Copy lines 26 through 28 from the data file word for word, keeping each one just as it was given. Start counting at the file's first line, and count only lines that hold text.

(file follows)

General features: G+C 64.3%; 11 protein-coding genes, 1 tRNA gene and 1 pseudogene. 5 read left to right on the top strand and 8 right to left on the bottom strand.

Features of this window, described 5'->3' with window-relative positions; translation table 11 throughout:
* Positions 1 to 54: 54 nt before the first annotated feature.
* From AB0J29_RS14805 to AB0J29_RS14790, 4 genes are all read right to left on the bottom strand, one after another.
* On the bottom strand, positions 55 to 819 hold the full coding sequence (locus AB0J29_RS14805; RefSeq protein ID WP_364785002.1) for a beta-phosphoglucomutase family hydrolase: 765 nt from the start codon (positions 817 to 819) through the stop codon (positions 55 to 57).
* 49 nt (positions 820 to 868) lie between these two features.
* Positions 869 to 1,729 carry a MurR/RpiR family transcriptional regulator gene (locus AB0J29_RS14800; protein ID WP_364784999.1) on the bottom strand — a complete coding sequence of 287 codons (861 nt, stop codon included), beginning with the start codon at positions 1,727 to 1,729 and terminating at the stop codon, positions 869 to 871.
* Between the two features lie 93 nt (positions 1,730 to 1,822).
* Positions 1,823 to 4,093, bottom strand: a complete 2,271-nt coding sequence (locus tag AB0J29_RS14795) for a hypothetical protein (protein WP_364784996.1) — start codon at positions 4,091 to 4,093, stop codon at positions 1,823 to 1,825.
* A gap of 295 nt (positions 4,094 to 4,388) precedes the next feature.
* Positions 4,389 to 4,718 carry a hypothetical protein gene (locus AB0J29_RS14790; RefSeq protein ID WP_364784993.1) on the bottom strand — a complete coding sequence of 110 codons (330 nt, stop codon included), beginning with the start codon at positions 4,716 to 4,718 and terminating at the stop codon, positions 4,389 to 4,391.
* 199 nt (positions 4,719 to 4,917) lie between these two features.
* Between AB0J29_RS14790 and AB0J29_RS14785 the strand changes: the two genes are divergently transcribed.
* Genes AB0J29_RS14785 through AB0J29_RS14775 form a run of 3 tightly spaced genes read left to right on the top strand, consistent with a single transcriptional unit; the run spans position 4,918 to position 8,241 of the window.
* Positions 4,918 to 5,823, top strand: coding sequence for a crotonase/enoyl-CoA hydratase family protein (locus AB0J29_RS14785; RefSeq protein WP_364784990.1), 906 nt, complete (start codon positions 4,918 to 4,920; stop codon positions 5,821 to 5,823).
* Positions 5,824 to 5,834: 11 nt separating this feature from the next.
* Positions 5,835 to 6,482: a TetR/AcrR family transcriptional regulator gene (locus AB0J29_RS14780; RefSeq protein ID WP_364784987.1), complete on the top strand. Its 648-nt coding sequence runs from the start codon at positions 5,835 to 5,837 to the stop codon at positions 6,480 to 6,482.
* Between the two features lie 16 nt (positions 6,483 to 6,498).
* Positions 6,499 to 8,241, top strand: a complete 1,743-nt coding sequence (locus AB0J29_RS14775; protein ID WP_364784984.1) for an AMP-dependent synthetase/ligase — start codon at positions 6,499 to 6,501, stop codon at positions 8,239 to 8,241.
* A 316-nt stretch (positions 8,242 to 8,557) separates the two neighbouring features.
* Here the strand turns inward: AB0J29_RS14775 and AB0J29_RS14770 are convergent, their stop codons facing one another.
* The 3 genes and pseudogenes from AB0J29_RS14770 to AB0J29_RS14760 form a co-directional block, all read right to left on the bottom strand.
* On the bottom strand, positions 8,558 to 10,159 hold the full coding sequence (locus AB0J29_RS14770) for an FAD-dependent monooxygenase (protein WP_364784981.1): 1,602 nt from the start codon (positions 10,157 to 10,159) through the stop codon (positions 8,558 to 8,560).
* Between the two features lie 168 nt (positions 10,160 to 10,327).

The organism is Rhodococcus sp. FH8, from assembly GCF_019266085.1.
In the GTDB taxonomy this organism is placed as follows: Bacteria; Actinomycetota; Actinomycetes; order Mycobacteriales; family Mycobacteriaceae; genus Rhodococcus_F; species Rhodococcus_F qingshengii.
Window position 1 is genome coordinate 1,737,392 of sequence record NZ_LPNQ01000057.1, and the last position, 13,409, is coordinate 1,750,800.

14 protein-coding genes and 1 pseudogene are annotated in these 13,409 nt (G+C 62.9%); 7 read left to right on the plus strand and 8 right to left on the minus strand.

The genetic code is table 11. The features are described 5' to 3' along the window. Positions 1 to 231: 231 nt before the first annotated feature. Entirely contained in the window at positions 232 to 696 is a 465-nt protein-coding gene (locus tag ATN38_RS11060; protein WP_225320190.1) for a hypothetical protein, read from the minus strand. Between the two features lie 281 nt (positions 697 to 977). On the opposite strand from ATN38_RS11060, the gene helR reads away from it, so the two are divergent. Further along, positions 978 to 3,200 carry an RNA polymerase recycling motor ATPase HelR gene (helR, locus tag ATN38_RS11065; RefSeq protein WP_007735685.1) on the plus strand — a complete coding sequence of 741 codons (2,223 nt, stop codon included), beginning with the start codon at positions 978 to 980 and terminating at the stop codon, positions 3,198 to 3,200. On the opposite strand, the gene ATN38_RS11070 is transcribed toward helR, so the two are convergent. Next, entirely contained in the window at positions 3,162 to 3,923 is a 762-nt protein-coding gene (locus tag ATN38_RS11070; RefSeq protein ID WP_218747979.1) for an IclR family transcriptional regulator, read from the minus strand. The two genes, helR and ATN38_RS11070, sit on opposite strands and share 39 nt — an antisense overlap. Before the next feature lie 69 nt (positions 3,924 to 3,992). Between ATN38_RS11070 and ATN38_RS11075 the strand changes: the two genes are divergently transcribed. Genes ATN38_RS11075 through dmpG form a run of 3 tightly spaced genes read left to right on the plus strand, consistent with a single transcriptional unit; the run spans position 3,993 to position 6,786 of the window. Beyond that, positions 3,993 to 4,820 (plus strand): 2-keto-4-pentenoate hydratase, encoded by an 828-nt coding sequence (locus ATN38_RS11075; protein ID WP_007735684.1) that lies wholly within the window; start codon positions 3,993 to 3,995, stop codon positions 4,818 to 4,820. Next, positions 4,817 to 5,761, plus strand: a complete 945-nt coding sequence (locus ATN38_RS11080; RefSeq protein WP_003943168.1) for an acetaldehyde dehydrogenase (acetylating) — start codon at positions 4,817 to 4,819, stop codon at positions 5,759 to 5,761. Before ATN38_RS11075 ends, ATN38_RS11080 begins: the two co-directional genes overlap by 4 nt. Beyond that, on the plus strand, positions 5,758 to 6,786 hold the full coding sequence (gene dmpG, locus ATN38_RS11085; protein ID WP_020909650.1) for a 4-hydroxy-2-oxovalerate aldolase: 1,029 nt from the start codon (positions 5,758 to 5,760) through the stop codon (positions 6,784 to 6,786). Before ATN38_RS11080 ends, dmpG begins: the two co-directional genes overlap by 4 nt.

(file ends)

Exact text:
In the GTDB taxonomy this organism is placed as follows: Bacteria; Actinomycetota; Actinomycetes; order Mycobacteriales; family Mycobacteriaceae; genus Rhodococcus_F; species Rhodococcus_F qingshengii.
Window position 1 is genome coordinate 1,737,392 of sequence record NZ_LPNQ01000057.1, and the last position, 13,409, is coordinate 1,750,800.

14 protein-coding genes and 1 pseudogene are annotated in these 13,409 nt (G+C 62.9%); 7 read left to right on the plus strand and 8 right to left on the minus strand.